ABC News reports that the LA County District Attorney and the Santa Monica City Attorney are investigating Goldline International and Superior Gold Group, both based in Santa Monica.

Glenn Beck, Fred Thompson and Mike Huckabee all engage in the rather unseemly practice of hawking the wisdom of buying gold even as Goldline pays them millions to advertise. So now, Adam Radinsky, Santa Monica Deputy City Attorney, this is your quarter hour of fame.

Radinsky tells ABC the investigation has nothing to do with Beck, though you can bet there will be push-back from FoxWorld.

The investigation will pursue claims that the companies don't deliver what they promise or push customers to buy overpriced gold coins instead of pure bullion, with the consumers quickly finding out they've lost — in some cases — nearly half their money even as the price of gold has skyrocketed in the past few years because of the unstable global economy.

This is the second hit on Goldline. Rep. Anthony Weiner, a New York Democrat, put out a report about Goldline with some of the same charges of manipulating consumers.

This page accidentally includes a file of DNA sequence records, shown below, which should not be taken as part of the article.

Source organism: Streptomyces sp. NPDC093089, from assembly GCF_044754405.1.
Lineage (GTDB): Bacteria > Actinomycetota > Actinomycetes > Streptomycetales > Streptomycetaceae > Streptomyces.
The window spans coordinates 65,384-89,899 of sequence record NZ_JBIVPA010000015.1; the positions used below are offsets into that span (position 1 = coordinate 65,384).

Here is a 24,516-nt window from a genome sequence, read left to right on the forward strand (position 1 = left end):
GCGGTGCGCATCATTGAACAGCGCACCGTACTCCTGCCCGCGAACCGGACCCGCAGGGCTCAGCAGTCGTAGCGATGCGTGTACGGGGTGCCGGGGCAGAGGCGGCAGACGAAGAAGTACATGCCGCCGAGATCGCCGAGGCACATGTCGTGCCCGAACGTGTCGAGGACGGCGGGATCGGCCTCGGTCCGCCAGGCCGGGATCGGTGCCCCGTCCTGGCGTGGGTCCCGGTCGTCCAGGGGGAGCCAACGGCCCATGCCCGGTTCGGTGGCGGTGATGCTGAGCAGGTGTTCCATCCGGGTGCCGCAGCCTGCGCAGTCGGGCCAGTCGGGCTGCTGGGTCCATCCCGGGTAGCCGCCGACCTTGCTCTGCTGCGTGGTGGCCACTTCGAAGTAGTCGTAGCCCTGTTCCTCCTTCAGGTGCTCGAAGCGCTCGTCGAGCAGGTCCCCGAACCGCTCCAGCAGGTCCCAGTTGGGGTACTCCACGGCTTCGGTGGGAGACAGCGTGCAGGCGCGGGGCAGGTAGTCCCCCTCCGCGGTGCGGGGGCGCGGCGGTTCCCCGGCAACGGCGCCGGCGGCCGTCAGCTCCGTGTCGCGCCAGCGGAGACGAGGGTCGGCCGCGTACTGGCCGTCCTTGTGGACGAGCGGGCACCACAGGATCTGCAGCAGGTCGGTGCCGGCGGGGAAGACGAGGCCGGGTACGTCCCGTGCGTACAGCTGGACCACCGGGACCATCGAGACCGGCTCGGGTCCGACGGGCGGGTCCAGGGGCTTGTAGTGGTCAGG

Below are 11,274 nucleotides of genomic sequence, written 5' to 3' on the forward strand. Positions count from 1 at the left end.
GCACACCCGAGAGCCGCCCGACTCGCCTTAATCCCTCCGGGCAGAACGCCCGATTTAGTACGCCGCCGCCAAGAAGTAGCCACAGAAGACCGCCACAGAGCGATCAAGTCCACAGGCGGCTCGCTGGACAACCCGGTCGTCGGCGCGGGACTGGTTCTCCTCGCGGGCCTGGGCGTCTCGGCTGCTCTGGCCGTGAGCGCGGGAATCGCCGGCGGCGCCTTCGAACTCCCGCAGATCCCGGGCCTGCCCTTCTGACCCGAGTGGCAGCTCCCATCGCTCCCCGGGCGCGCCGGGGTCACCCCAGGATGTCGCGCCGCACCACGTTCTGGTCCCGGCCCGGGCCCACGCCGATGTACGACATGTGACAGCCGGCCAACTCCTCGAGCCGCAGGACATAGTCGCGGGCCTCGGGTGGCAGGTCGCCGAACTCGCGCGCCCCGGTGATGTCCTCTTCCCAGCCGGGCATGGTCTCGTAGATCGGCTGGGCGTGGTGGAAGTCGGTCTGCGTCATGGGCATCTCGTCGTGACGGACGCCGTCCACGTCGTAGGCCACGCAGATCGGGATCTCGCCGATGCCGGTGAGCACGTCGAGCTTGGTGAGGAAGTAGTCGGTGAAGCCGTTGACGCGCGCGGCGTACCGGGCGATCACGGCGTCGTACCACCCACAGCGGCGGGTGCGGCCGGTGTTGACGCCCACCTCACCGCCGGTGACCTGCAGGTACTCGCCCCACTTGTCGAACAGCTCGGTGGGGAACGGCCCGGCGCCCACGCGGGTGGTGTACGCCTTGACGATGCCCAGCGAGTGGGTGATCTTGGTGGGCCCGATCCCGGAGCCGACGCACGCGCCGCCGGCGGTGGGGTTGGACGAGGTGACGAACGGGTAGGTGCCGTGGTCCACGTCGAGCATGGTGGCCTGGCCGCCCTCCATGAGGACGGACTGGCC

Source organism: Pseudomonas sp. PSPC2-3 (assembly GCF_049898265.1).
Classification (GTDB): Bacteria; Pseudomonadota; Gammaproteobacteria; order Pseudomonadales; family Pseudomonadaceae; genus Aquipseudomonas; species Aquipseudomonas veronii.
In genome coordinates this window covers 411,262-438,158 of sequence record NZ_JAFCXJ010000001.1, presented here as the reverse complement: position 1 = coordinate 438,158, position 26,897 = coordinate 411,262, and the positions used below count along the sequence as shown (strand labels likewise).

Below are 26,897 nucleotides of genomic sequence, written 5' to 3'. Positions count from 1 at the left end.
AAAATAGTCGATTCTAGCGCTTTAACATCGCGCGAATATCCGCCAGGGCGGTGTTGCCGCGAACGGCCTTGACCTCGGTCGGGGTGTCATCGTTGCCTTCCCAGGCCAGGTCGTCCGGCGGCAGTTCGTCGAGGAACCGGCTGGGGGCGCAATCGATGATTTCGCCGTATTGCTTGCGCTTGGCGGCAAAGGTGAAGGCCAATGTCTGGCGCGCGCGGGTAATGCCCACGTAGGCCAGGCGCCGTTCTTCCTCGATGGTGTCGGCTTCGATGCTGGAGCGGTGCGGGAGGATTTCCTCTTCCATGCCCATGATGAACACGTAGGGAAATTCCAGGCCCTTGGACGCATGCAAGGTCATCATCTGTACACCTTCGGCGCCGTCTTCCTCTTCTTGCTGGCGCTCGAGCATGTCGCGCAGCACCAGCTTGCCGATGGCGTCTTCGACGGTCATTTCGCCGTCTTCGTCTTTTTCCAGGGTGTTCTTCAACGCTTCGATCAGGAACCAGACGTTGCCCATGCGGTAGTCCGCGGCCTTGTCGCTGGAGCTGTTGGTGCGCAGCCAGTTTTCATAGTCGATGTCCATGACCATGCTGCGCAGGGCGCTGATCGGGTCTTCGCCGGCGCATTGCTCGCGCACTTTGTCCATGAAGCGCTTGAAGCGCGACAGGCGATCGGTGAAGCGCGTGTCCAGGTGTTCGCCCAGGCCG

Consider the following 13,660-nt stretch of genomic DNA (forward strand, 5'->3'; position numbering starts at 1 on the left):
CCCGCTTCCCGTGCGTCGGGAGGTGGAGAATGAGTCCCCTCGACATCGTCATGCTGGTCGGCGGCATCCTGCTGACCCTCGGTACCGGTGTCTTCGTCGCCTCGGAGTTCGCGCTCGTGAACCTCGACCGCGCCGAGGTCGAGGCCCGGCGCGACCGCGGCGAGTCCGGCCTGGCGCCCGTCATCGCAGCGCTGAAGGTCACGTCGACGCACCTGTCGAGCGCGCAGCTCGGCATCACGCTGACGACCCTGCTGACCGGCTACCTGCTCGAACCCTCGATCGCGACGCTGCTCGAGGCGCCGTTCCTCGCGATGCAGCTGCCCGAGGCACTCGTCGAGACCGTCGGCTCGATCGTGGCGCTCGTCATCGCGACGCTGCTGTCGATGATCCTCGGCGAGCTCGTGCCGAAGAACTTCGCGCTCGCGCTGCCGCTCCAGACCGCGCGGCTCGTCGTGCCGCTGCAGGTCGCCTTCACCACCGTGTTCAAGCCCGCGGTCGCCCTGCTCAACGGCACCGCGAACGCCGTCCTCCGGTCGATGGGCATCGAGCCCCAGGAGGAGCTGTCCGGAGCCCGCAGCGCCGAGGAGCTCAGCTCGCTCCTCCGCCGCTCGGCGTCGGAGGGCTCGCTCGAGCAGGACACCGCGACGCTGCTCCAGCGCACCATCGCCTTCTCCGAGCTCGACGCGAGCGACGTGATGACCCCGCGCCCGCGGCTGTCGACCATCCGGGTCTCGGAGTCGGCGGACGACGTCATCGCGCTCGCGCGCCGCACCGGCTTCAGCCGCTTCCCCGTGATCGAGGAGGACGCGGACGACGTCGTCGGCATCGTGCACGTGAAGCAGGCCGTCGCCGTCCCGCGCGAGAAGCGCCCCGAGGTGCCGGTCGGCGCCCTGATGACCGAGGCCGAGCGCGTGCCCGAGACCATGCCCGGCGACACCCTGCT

Goldline points to a solid rating from the Better Business Bureau and tells ABC it deals aggressively with complaints.

Beck is in pretty deep on this because one allegation is that the company is using his name to push the allegedly overpriced coins, saying that — as Beck has asserted — the government can seize bullion but not coins. This is, of course, total fiction.

A spokesman for Beck told ABC News that this is just politics. One problem: Steve Cooley, the LA County D.A., is a Republican running for Attorney General.

As a way to distance himself from the right, this is pretty smart politics. (But of course, he's just pursuing justice under the law and politics has nothing to do with this. Of course.)

The whole push for gold has never made much sense. Gold has traditionally been used as a hedge against inflation. (Paper dollars losing value? Gold is still gold so is a safe haven, or so goes the theory.) But there is very little risk of inflation. The real threat to the economy is deflation, a pattern of falling prices from slack demand for consumer and other goods.

LA Weekly